Toughness will not be downfall of Cutler, Bears
CHICAGO – Jay Cutler was down on the turf in obvious pain. The Bears looked to be in trouble.
By the end of the Bears’ 13-7 win against the Detroit Lions on Monday night at Soldier Field, Cutler was on his feet and congratulating his teammates. The Lions were the ones in trouble.
Any number of problems could undo the Bears’ mission for a Super Bowl championship this season, but toughness is not one of them.
The Bears (5-1) maintained their grip on first place in the NFC North thanks to a resilient quarterback and a remarkable defense. The Lions (2-4) did not score until 30 seconds remained in the game, spoiling the Bears’ bid for their first shutout since Nov. 18, 2010, at Miami.
“We had a lot of guys that really stepped up tonight,” Bears coach Lovie Smith said.
Yet a hard shot to Cutler’s ribs nearly represented a collective kick to the Bears’ big-picture goals. Although Cutler missed only a total of five plays as trainers checked him out at the end of the second quarter, the sequence offered a reminder of his six-game absence in 2011 and how quickly a team’s playoff chances can swing on the health of its quarterback.
After the game, Smith said Cutler played the second half with bruised ribs.
“He’s a tough guy,” Smith said. “Most people thought Jay would get up. Unless it’s a broken leg or something like that, he’s going to get up. … That was a gutsy effort by him.”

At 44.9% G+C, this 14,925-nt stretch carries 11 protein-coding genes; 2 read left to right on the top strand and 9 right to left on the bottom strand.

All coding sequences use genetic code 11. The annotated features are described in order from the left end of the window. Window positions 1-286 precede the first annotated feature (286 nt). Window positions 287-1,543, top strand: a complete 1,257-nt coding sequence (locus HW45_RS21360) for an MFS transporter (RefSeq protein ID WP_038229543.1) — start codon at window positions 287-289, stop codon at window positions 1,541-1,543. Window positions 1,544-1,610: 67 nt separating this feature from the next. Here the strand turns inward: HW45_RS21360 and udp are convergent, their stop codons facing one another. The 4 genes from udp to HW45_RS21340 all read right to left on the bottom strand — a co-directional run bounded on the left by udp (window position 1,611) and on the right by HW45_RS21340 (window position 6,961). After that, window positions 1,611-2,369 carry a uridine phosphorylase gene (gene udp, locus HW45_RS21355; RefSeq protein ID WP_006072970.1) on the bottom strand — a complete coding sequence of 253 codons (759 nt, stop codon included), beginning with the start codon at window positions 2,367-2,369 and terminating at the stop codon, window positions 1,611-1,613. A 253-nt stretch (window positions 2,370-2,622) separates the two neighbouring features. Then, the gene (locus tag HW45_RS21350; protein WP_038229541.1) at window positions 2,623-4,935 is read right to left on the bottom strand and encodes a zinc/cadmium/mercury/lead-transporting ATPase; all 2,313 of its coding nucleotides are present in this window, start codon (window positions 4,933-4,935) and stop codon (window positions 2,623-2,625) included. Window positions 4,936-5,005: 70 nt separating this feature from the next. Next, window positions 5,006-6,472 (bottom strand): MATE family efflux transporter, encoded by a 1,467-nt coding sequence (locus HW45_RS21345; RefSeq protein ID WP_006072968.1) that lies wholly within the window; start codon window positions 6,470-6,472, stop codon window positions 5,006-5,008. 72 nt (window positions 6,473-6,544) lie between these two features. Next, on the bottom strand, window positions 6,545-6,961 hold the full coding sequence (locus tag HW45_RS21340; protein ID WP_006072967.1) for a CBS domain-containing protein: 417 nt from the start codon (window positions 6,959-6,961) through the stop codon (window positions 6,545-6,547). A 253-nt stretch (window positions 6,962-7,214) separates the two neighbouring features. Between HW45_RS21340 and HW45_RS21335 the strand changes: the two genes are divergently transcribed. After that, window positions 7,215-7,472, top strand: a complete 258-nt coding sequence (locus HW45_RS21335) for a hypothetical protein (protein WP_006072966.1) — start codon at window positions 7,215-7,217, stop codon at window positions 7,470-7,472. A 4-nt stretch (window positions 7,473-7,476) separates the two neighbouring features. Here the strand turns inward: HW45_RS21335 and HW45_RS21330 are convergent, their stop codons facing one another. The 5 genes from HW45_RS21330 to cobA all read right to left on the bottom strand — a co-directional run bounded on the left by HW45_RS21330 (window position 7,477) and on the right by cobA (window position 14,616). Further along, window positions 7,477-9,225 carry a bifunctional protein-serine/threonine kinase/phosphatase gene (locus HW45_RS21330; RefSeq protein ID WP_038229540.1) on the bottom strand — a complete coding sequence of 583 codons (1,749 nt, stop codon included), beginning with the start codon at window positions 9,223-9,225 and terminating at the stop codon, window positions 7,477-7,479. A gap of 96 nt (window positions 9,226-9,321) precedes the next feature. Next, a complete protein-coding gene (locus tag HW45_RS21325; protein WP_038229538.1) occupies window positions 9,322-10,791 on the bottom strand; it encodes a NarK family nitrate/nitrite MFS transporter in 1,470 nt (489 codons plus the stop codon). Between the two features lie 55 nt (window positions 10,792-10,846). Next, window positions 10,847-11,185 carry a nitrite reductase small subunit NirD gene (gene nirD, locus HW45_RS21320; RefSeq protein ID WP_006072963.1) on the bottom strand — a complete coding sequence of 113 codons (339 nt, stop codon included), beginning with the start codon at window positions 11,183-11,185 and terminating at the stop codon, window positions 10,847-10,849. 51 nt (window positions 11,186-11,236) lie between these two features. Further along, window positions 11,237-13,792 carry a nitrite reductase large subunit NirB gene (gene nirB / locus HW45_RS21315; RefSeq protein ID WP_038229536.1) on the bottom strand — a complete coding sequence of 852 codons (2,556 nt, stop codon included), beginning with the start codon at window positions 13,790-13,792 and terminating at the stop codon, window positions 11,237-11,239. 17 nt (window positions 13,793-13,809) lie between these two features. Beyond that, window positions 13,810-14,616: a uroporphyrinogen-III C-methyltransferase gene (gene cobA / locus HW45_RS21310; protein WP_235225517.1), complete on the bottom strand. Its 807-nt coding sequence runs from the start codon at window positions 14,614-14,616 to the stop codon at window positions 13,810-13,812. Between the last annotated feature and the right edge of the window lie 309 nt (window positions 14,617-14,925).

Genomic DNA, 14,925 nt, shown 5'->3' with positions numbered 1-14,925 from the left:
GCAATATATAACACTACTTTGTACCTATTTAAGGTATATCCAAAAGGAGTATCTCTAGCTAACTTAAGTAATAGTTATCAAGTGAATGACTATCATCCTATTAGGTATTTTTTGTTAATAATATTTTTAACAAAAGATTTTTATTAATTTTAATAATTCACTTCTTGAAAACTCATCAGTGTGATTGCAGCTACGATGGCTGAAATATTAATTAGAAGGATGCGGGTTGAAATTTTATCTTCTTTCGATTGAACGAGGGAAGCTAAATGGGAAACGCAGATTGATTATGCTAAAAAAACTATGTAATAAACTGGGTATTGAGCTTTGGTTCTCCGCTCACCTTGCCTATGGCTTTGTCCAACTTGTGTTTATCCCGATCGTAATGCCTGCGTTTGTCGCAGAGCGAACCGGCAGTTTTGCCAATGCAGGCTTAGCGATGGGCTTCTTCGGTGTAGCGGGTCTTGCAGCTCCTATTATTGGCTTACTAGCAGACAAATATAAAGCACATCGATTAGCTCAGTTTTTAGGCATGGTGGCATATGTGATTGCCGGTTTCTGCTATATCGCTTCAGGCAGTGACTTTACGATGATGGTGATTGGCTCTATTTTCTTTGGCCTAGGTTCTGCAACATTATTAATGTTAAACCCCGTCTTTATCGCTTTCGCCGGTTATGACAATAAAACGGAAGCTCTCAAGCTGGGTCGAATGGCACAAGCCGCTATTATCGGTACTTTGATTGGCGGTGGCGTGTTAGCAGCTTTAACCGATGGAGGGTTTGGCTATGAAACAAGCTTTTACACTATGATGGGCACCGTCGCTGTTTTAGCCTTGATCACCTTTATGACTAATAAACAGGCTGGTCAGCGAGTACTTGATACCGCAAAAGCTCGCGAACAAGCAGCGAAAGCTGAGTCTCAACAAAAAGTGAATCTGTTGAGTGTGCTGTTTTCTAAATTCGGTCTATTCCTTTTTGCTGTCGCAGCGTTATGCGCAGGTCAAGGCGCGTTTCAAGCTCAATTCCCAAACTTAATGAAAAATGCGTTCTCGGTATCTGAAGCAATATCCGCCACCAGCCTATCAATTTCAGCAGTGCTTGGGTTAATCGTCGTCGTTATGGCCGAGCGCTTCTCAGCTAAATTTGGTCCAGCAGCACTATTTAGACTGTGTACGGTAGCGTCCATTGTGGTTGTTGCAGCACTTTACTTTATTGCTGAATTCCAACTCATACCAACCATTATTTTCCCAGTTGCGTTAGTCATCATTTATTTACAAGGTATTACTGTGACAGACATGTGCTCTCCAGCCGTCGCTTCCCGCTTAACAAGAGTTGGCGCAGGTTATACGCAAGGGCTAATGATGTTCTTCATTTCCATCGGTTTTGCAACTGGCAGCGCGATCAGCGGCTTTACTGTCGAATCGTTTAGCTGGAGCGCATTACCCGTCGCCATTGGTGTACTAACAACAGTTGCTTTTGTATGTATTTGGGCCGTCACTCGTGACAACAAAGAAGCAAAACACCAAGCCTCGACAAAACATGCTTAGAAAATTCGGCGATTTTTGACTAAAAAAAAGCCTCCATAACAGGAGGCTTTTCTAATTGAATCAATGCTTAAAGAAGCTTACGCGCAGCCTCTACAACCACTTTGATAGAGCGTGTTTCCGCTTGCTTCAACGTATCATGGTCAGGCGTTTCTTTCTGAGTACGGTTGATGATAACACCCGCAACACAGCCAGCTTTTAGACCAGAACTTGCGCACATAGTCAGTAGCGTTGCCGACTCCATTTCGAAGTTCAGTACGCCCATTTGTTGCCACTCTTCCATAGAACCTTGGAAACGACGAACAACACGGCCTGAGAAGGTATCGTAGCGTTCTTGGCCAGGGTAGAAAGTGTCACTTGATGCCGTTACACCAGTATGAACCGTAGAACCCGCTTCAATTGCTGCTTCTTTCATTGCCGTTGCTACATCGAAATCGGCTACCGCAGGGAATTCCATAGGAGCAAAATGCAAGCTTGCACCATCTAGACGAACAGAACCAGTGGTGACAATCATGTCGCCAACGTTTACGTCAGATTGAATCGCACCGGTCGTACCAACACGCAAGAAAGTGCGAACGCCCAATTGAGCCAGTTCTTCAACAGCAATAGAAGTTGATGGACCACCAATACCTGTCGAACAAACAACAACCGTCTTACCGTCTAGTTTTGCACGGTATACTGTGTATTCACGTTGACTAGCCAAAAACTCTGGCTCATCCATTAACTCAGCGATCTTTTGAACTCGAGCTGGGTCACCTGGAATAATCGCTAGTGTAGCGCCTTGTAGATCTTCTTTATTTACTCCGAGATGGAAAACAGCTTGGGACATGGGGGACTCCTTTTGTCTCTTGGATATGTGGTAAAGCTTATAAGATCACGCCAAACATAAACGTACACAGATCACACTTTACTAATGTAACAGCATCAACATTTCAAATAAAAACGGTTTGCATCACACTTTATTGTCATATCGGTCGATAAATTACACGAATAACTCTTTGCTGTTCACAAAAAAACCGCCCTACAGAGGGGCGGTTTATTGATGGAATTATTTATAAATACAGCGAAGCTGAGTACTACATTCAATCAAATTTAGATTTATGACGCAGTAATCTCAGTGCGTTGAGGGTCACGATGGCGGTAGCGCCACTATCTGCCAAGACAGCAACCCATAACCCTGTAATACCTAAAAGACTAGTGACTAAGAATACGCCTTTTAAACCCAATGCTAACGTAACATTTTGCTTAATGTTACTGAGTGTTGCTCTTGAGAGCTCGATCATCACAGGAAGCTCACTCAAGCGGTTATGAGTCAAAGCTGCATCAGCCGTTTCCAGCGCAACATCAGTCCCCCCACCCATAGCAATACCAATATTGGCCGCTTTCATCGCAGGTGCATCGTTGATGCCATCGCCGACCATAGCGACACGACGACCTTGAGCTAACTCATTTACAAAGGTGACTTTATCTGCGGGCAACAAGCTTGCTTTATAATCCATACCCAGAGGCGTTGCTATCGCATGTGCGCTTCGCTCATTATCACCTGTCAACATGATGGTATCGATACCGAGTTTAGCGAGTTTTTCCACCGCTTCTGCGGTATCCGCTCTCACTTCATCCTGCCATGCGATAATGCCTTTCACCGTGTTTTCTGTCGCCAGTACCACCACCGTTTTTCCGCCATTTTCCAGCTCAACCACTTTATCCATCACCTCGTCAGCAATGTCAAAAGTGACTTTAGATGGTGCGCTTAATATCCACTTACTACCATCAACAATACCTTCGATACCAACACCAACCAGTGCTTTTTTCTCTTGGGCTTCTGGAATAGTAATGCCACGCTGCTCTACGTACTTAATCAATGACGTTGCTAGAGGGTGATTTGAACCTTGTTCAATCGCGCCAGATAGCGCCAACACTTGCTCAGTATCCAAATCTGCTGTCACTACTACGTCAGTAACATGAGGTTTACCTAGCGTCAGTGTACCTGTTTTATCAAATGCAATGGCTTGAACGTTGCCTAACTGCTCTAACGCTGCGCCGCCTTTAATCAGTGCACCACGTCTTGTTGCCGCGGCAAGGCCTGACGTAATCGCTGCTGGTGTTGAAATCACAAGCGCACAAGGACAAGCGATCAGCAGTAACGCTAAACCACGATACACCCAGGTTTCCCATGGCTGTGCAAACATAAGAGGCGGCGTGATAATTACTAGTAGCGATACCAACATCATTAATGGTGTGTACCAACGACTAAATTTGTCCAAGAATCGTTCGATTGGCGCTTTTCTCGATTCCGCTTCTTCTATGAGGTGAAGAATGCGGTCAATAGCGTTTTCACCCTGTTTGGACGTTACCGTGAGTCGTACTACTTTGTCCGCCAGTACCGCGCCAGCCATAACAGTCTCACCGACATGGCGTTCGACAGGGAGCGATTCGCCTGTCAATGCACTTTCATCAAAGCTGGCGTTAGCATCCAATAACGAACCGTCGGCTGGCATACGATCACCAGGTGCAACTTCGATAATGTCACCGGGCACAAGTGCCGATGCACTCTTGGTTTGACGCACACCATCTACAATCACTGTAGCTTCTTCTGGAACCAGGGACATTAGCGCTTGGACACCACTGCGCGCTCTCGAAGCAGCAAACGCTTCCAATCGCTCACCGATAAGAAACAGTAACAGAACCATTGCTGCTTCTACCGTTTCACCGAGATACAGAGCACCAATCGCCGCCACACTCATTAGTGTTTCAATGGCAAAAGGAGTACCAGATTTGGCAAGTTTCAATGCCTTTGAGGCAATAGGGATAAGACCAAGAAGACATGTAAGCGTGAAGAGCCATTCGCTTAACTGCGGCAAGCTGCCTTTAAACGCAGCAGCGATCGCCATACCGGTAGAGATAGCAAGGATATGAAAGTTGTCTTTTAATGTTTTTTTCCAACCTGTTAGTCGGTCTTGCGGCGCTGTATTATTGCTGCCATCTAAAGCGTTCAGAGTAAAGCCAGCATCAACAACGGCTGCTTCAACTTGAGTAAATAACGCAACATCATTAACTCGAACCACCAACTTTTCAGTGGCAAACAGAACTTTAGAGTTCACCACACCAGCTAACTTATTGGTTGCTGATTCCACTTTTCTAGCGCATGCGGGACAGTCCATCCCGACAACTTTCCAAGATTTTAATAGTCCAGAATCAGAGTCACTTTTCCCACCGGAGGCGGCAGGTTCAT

The play in which Cutler was injured was doomed from the start.
On first-and-10 from the Bears’ 26-yard line, Cutler dropped back to pass and surveyed the field. But the Lions’ defensive line crashed the pocket and forced Cutler to scramble to his right.
Lions’ defensive tackle Ndamukong Suh – a 6-foot-4, 307-pound behemoth with breakaway speed – quickly closed the gap as Cutler half-ran and half-looked downfield for receivers. Suh latched his right hand on to Cutler’s left hand, raised his left arm above Cutler’s left shoulder and body-slammed the quarterback to the ground as he held on to the ball.
Cutler crashed to the turf on his right side and stayed on the ground for a couple of quiet minutes as trainers attended to him. He drew a loud ovation from a crowd of 60,574 fans as he got to his feet and jogged to the sidelines.
Although Suh has a history of illegal hits, Cutler said Monday’s play was clean.
“I think so,” Cutler said. “I was outside the pocket. It’s football.”
Jason Campbell replaced Cutler for one play – a discombobulated run – before Cutler returned to throw an incomplete pass on third down. Campbell took over the next series with 1:22 remaining in the half as Cutler went to the locker room to have his ribs evaluated.
Cutler passed the test before passing the ball for seven completions on 14 attempts in the second half. He finished the game 16 of 31 for 150 yards and a touchdown, which came on a 7-yard pass to Brandon Marshall on the Bears’ first series of the game.
“Jay definitely gave us an emotional lift with his toughness,” said Marshall, who caught six passes for 81 yards. “We’re excited about where we’re at.”
After a hard-fought win, a soft spot in the schedule awaits Cutler and the Bears.
In six days, the Bears will host the Carolina Panthers (1-5), who have been outscored by a wider margin than any team in the NFC. The Panthers have not won since Sept. 16 and fired longtime general manager Marty Hurney on Monday as their playoff drought approaches four seasons.
One week later, the Bears will visit the Tennessee Titans (3-4), who have been outscored by a wider margin than any team in the AFC. Each of the Titans’ three wins has come by three points or less, while they have been outscored by an average of 24 points a game in four losses.
At this point, the only thing grittier than Cutler might be the Bears’ defense.
“You can’t say enough,” Cutler said, “about the way that they’re playing and coming together.”